DEARBORN, Michigan (Reuters) - “Michigan is the poster child of why reform needs to happen,” Michigan Governor Jennifer Granholm told President’s Barack Obama’s first regional healthcare forum on Thursday.
Obama has said such meetings could help Congress craft legislation to overhaul healthcare, one of his top priorities, but promised to leave the details to lawmakers.
Speaking in Dearborn, home of Ford Motor Co, Granholm said the state’s auto industry is sagging under the weight of health costs that are built into the price of every car it produces.
“We know this economic crisis rests on a number of different causes, but we also know in order to recover, healthcare has got to be a critical part of the solution,” said Granholm, whose state has an unemployment rate of 11.6 percent -- the highest in the United States.
“Cars produced in Canada cost $1,000 less than cars produced in the United States simply because of healthcare costs. We’ve got to turn that around,” said Melody Barnes, director of the White House Domestic Policy Council.
Unlike the United States, Canada has a single, government-financed healthcare system.
Karl Dalal, director of healthcare insurance programs at Ford, said the cost of healthcare was making it tough for U.S. automakers to compete.
Dalal called for better use of electronic health records and electronic prescriptions as a way of cutting costs.
And he said while it may be unpopular, reform should focus on spending money only on proven medicines, not the “latest and greatest” drugs.
‘THE BIG DRIVER’
Obama himself addressed cost at a gathering of the Business Roundtable, a group of corporate executives from major companies that met in Washington on Thursday.
“We can’t simply just add on a whole bunch of people to a broken system because that is also unsustainable,” Obama said. “The cost issue is what we think is the big driver in this whole debate.”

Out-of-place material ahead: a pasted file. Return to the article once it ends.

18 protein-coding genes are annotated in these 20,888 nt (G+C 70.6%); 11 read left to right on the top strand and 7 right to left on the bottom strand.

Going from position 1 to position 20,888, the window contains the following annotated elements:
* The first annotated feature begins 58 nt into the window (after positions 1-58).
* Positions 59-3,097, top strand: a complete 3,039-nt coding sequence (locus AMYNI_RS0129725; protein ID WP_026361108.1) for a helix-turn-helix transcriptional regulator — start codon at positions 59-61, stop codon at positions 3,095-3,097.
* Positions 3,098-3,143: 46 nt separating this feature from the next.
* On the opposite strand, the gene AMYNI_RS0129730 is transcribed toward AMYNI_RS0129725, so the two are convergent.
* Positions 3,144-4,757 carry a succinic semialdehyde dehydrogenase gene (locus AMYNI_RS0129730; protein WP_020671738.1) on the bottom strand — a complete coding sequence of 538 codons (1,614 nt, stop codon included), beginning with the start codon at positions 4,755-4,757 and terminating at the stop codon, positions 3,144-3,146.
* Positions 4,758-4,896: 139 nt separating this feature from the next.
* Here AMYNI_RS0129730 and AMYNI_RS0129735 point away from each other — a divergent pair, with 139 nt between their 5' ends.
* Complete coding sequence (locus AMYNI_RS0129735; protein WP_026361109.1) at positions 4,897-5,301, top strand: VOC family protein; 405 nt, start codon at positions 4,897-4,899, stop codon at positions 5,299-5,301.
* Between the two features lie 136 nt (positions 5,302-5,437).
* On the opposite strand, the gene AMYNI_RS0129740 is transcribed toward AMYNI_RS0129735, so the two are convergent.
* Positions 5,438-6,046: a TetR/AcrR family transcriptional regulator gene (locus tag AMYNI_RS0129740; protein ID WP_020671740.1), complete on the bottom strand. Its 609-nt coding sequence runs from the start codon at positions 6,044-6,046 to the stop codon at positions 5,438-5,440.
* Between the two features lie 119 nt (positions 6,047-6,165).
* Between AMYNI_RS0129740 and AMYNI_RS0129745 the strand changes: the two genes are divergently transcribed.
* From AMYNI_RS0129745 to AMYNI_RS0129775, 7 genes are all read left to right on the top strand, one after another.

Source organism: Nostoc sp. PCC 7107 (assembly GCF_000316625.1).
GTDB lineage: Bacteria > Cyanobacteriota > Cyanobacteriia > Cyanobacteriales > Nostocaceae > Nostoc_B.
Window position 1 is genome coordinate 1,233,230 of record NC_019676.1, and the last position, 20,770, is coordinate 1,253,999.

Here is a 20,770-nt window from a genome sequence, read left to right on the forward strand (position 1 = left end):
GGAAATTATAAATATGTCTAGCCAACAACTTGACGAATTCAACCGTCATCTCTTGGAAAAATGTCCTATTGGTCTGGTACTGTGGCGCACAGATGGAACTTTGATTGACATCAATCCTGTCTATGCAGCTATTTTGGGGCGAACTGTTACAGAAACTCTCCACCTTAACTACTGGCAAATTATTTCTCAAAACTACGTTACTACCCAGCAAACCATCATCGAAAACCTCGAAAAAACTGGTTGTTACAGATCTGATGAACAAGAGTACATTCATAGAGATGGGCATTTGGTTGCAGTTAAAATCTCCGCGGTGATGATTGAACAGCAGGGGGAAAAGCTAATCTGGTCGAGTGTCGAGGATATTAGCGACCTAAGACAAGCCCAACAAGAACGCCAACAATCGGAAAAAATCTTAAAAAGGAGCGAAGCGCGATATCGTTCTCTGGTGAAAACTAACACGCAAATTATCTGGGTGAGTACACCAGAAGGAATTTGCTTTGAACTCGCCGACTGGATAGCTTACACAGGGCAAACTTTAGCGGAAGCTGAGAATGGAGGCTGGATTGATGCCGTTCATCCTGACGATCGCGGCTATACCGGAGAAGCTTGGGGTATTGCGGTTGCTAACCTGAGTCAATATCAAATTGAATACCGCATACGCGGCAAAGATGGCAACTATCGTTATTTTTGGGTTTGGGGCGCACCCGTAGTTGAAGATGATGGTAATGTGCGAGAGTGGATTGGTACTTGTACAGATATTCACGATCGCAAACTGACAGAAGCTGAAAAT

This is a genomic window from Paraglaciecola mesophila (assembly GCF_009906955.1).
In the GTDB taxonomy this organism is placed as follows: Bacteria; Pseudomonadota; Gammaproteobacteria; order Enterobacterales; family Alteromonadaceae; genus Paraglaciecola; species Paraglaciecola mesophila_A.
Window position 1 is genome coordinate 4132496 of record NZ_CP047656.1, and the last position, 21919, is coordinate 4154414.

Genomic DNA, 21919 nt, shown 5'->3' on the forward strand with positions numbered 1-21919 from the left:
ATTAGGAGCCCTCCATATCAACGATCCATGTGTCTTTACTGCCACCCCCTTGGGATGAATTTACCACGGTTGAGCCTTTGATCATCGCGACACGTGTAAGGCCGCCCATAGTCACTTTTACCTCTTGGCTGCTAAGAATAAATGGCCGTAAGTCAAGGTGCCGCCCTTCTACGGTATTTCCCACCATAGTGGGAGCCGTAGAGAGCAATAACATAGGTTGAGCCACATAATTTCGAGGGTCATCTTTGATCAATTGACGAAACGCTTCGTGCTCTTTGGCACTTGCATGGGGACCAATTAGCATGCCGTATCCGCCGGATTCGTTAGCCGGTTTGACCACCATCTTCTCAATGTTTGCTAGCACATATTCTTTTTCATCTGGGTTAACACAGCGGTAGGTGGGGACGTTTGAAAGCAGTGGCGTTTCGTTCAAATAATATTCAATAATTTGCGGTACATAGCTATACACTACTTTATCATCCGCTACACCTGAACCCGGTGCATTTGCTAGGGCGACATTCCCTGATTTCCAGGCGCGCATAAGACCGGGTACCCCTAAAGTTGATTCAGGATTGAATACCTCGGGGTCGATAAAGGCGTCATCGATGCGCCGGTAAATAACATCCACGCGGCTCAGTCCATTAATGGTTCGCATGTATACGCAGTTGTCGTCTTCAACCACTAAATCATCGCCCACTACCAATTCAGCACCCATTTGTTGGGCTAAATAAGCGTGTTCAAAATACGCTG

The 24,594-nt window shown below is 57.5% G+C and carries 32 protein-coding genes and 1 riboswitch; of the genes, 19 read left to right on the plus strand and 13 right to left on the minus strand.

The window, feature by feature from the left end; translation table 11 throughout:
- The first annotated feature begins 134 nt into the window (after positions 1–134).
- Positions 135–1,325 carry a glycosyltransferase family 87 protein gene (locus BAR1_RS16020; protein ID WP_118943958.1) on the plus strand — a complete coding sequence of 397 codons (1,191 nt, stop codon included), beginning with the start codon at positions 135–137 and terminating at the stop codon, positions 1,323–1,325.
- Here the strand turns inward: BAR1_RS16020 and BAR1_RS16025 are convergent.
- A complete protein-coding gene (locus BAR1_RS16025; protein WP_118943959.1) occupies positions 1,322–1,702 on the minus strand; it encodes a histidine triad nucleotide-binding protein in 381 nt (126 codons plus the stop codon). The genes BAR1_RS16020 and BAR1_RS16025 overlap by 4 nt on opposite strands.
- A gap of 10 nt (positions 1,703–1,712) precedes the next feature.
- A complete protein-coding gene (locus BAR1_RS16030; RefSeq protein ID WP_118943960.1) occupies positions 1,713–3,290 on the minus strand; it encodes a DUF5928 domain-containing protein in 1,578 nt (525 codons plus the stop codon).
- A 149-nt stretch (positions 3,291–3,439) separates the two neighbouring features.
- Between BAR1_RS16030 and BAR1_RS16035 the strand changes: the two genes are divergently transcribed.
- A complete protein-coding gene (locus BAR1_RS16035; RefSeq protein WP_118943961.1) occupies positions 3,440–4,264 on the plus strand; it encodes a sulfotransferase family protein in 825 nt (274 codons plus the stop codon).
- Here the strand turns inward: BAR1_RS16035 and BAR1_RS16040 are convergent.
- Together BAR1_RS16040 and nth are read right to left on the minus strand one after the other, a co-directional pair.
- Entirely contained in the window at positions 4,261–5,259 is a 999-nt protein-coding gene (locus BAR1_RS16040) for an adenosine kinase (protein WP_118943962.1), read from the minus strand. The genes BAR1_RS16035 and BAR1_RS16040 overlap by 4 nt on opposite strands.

Many at the health forum, from union members and health workers to unemployed audience members, urged lawmakers to scrap the current patchwork of public and private health insurance in favor of a single-payer system that would cover everyone.
Most Americans get health insurance through an employer, although some buy their own private insurance. The federal Medicare and Medicaid programs cover the poor, the disabled and the elderly.
“What I don’t understand is why health insurance has to be linked to one’s job,” one emergency room doctor told the group, making the case for a single-payer system.
“The system is crazy,” said Mike Duggan, chief executive of the Detroit Medical Center.
Bob Sisler, a part-time social worker with Catholic Social Services, heads a group of advocates for Congressman John Conyers’ plan for single-payer health insurance.
“Our message is simple: we want a healthcare system in the United States. Right now we have an insurance system,” Sisler said.
Reporting by Michael Strong in Dearborn; Writing by Julie Steenhuysen in Chicago; Editing by Xavier Briand